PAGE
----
Skip to content

When making sunscreens particle size matters.

January 21, 2014

It’s that time of year for us Aussies where the budget is stretched, the sun is hot and commercial sunscreens are no longer cutting it – too expensive, itchy, heavy, fragrance issues, stingy, full of ‘nasties’ and the list goes on.

I have had numerous conversations with people wanting to make their own and usually this involves an attempt to blend either Titanium Dioxide or Zinc Oxide into a base.

My advice is always the same.  Don’t try it, it doesn’t work……..

There are several reasons why making your own sunscreen is a bad idea. I have covered many of them before in this article ‘the trouble with making your own sunscreens‘ but I now have something else to add, and it is about particle size.

One of the things that home-made sunscreen people are keen to avoid are nano particles.

Nanoparticles sound man-made, potentially dangerous, different, weird even.

The organic standards that I am aware of don’t allow them – well, not man-made ones anyway.

The scientific jury is still out on some of the finer details of the long-term health and environmental implications of using nano particles in cosmetics.

Which begs the question, why do we use them?

Well first of all let’s get a little more clarity on the term nano particles. In terms of the cosmetics industry we have a general understanding that a nano particles is something that is sized between 1-100nm.

You could fit around 88,000 1 nm large things across the width of a human hair.

Or 880 100nm large things in the same space.

But it isn’t just about size. There are some other bits of data that matter when it comes to defining nano particles. Here is the EU official definition:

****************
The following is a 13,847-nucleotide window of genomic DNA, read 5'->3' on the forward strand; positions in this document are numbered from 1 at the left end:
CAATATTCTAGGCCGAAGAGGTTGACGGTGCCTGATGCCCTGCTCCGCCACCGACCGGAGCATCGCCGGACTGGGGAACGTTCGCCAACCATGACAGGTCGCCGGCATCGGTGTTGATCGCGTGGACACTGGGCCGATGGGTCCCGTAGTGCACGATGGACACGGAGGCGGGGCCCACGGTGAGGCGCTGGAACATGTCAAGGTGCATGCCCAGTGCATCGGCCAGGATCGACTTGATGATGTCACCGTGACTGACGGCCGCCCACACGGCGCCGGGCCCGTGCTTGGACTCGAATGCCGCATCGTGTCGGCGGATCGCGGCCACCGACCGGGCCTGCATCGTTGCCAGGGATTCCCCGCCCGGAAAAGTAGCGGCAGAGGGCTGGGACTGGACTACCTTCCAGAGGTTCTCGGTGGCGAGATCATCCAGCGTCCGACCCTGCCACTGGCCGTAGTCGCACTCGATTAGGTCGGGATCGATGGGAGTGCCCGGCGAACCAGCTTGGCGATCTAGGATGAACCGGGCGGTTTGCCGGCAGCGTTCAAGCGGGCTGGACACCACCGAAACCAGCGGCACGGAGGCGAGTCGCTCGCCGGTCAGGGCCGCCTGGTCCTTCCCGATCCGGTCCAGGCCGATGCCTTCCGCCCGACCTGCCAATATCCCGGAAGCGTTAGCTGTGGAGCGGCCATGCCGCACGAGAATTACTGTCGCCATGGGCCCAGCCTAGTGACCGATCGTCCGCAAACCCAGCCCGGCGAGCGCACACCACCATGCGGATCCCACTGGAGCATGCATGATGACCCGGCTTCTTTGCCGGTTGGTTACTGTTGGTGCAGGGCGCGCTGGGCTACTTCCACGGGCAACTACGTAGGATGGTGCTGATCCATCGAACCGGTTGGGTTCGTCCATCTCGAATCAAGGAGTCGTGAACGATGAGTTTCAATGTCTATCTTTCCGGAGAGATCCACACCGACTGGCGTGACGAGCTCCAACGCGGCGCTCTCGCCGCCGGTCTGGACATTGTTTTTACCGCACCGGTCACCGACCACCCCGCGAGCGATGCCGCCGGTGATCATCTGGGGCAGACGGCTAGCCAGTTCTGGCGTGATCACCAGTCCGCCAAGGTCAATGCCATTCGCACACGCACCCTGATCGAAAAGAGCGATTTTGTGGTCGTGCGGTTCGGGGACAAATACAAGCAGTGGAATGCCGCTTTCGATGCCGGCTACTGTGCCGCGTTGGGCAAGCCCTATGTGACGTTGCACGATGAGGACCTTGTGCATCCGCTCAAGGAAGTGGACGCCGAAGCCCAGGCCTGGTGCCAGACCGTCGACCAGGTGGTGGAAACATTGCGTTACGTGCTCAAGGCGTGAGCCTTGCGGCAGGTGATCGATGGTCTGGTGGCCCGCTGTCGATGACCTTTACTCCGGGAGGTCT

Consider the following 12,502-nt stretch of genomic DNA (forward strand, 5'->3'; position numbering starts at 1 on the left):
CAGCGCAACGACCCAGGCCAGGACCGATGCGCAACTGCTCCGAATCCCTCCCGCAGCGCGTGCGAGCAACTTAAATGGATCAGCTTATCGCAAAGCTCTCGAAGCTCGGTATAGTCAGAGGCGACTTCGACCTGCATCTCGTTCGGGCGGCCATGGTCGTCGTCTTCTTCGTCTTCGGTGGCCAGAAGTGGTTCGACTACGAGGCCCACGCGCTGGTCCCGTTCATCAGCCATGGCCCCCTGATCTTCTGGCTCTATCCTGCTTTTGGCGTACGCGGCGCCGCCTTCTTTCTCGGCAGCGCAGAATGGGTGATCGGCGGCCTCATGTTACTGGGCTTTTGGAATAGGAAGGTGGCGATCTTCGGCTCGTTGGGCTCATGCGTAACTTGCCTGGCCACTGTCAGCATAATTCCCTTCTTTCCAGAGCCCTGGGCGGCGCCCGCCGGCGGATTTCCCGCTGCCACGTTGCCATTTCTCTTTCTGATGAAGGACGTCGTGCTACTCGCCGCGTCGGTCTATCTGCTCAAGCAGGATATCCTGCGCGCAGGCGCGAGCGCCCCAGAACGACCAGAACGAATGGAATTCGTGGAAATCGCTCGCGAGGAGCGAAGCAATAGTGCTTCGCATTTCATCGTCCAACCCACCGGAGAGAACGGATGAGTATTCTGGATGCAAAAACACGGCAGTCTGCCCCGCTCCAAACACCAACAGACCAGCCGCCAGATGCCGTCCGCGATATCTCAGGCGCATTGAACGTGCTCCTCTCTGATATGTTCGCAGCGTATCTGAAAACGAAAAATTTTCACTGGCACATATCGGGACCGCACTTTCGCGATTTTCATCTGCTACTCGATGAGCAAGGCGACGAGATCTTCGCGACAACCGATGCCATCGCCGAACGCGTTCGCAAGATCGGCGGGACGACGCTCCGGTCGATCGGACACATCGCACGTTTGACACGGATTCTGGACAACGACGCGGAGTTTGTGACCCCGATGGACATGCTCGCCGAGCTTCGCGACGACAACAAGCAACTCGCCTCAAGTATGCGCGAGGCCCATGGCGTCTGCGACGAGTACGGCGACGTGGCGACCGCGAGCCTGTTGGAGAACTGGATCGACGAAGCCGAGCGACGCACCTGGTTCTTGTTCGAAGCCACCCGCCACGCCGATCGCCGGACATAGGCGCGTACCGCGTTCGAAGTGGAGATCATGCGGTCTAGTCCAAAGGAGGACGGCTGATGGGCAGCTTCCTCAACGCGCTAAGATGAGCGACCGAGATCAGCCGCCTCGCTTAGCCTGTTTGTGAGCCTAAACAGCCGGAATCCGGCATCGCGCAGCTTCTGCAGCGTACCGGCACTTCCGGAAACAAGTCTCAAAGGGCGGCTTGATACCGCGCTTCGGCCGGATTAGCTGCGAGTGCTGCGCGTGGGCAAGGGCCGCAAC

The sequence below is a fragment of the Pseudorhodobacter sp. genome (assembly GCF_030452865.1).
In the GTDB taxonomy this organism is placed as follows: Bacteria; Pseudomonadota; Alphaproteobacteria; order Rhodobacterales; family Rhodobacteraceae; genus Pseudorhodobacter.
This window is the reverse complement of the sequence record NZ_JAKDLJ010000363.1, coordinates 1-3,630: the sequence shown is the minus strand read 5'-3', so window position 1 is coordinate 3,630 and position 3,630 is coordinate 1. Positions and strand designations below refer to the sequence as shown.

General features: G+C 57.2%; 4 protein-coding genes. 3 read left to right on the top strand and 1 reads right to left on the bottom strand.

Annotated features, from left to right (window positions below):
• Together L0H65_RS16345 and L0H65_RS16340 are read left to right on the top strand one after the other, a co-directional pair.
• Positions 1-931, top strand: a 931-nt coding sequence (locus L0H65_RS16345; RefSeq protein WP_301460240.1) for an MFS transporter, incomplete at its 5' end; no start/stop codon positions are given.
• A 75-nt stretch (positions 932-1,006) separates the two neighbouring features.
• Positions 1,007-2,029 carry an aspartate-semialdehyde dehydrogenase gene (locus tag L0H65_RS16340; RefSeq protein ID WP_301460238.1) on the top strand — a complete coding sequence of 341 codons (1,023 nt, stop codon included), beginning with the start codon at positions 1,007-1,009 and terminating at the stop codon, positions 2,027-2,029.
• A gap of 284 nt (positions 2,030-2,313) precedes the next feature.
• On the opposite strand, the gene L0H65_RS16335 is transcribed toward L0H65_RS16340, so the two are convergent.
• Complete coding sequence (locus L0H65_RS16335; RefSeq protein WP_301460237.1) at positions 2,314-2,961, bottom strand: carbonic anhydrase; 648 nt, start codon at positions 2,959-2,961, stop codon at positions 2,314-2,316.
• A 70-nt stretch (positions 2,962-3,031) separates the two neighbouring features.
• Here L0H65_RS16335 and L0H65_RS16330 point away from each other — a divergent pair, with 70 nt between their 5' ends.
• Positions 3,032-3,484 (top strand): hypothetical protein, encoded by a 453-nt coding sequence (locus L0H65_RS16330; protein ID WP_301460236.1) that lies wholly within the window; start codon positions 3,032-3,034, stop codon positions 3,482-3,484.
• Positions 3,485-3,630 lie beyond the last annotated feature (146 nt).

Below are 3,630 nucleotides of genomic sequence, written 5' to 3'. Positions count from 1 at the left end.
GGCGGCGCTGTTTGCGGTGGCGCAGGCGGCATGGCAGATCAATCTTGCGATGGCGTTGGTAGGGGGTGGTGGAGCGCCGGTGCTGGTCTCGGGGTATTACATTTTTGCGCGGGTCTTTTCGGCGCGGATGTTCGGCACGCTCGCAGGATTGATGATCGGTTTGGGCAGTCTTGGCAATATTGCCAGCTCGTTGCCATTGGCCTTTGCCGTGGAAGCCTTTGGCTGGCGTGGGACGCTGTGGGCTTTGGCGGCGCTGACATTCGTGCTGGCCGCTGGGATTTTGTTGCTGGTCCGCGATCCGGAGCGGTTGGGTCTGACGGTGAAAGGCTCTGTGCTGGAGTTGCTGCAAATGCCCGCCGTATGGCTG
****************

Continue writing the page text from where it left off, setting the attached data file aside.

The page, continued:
‘an insoluble or biopersistant and intentionally manufactured material with one or more external dimensions, or an internal structure, on the scale from 1 to 100 nm’.

The part about the particles having to be insoluble is very important. Insoluble in what?   This is an applied measure in as much as solubility must be relevant to the ingredients application and fate – water, oils and other substances that it will come into contact with along its journey intended or otherwise.

The part about its biopersistance is also highly relevant  – will the nano particles remain in the body, accumulate, become toxic etc?  Will they make their way up through the food chain? Will they mutate and turn us all into zombies?

Intentionally manufactured is also worth noting as nano particles do exist in nature. This isn’t all science fictioning!

Anyway, as you can sort of see from the above, defining a nano particle isn’t actually as easy as shouting ‘hey, there you are!’ and noting it in your nano spotting journal.  It is actually quite tricky.

So with that in mind people like the guys at Australian Certified Organic have decided to stay well away and have gone with a minimum 300nm size restriction on their permitted ingredients. Now while this means that products certified by the ACO will contain no nano particles it doesn’t necessarily mean they will be safe, especially when it comes to sunscreens.

The Zinc Oxide and Titanium Dioxide that are really good at protecting us from the sun have very particular chemical and physical properties that make them so efficient and are referred to as ‘attenuation grade’ materials.

In this situation attenuation is a word used to describe how the particles reduce the intensity of the sunlight that falls upon them. The higher the rating the better.  Wikipedia actually has a good definition for this word which I have copied here:

“In physicsattenuation (in some contexts also called extinction) is the gradual loss in intensity of any kind of flux through a medium. For instance, sunlight is attenuated by dark glasses, X-rays are attenuated by lead, and light and sound are attenuated by water”

As an aside I am always amazed by how much more time I spend trying to get my head around the Physics rather than the chemistry of cosmetics………..